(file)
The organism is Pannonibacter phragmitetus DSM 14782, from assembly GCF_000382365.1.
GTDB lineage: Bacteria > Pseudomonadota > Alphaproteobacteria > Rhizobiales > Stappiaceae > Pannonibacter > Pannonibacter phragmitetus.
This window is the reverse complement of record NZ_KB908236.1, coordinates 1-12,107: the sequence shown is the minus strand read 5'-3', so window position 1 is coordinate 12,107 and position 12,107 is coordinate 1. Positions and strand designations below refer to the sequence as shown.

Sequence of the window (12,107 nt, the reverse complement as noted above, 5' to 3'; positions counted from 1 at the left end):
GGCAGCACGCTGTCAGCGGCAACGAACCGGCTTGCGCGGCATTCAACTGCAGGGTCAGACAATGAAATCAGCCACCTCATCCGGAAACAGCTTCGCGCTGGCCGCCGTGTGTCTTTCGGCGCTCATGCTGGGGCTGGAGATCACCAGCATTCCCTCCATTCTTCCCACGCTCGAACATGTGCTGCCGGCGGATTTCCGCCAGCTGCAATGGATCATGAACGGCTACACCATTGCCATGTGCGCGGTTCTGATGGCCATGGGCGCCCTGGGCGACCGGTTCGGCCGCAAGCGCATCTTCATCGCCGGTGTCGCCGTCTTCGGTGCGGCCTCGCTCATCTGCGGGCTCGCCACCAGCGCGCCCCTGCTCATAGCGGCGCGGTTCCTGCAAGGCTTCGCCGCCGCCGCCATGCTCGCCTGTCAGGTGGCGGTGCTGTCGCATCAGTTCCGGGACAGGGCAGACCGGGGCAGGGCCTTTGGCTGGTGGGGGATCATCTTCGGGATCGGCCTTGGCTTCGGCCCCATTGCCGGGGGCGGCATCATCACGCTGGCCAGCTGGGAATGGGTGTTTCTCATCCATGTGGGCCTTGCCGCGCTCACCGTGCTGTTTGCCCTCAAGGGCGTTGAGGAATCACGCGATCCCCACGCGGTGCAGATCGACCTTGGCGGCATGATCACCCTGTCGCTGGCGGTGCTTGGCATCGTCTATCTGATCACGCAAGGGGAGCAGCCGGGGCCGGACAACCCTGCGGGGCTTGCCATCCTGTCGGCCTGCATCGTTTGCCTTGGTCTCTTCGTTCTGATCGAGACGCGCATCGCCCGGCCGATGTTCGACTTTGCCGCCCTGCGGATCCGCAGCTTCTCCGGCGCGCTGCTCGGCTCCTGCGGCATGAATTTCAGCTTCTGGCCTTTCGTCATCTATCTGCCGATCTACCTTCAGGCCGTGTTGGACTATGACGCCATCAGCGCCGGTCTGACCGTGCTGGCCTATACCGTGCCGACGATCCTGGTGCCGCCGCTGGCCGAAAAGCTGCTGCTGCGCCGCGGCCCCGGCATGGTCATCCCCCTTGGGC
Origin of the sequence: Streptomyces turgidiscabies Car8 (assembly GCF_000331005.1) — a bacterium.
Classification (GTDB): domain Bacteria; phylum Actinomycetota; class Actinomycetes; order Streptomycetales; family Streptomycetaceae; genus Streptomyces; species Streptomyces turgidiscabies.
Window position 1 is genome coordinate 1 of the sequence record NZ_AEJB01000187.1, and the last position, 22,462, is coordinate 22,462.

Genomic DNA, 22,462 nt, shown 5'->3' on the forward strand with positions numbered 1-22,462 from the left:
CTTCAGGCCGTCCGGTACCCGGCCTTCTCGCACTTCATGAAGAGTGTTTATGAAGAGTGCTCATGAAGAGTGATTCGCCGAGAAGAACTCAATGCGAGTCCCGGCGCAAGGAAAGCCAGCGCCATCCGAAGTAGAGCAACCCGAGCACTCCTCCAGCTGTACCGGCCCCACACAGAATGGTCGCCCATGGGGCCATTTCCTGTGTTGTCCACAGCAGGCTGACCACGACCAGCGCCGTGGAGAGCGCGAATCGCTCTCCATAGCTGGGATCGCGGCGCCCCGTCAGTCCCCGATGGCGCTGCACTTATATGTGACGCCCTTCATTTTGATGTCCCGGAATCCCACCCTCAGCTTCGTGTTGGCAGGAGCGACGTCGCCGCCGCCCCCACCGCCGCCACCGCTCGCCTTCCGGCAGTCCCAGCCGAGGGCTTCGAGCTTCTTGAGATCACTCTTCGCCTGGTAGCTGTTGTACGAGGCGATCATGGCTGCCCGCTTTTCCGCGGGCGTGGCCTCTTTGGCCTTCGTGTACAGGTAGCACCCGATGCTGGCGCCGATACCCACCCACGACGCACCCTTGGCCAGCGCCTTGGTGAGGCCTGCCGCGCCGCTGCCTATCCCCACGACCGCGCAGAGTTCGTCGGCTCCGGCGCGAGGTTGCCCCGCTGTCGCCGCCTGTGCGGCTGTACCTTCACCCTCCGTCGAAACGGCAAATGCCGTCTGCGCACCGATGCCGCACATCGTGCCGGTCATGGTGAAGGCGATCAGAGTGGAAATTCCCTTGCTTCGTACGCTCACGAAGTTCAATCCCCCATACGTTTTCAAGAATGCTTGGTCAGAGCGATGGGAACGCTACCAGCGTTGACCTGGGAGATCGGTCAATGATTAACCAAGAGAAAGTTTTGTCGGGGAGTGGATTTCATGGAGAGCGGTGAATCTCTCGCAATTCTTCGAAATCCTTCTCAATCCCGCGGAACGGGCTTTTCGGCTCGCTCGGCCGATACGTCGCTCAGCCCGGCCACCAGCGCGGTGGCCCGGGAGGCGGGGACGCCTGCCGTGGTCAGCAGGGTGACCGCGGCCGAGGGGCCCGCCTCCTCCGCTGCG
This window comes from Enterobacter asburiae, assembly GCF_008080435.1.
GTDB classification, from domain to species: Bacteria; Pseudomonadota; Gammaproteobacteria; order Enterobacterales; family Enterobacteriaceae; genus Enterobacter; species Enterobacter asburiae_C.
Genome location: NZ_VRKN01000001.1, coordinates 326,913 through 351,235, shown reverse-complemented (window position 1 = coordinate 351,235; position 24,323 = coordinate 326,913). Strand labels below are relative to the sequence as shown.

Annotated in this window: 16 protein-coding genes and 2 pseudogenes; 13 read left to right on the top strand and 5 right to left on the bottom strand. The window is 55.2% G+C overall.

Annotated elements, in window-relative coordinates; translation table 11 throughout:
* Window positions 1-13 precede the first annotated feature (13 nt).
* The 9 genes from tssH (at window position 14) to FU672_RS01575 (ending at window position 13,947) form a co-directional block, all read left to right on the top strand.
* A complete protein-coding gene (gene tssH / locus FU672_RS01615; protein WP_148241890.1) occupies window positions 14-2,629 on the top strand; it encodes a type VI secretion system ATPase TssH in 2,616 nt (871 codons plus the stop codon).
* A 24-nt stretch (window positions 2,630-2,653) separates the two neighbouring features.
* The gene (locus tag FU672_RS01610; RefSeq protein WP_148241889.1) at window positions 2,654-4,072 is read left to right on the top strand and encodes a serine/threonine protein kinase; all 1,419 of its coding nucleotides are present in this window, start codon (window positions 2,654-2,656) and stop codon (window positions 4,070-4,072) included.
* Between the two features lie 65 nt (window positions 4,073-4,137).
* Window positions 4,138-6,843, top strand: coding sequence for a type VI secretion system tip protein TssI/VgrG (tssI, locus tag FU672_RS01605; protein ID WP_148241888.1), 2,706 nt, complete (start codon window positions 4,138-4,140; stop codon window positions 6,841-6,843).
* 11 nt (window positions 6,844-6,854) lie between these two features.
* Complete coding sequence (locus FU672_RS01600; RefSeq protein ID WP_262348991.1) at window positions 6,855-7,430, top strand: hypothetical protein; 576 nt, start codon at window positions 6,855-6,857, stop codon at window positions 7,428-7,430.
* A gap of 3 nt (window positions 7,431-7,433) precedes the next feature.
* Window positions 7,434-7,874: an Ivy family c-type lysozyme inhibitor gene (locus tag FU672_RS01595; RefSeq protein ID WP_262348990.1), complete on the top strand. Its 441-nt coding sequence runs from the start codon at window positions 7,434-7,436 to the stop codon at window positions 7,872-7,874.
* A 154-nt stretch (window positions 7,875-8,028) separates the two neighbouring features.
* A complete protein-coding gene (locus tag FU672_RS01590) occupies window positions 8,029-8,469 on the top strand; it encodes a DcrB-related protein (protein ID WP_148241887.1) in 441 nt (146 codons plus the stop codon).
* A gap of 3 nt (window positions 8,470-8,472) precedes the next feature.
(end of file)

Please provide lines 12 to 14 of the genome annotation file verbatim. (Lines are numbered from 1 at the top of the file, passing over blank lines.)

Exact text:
GTDB classification, from domain to species: Bacteria; Pseudomonadota; Gammaproteobacteria; order Enterobacterales; family Enterobacteriaceae; genus Enterobacter; species Enterobacter asburiae_C.
Genome location: NZ_VRKN01000001.1, coordinates 326,913 through 351,235, shown reverse-complemented (window position 1 = coordinate 351,235; position 24,323 = coordinate 326,913). Strand labels below are relative to the sequence as shown.

Annotated in this window: 16 protein-coding genes and 2 pseudogenes; 13 read left to right on the top strand and 5 right to left on the bottom strand. The window is 55.2% G+C overall.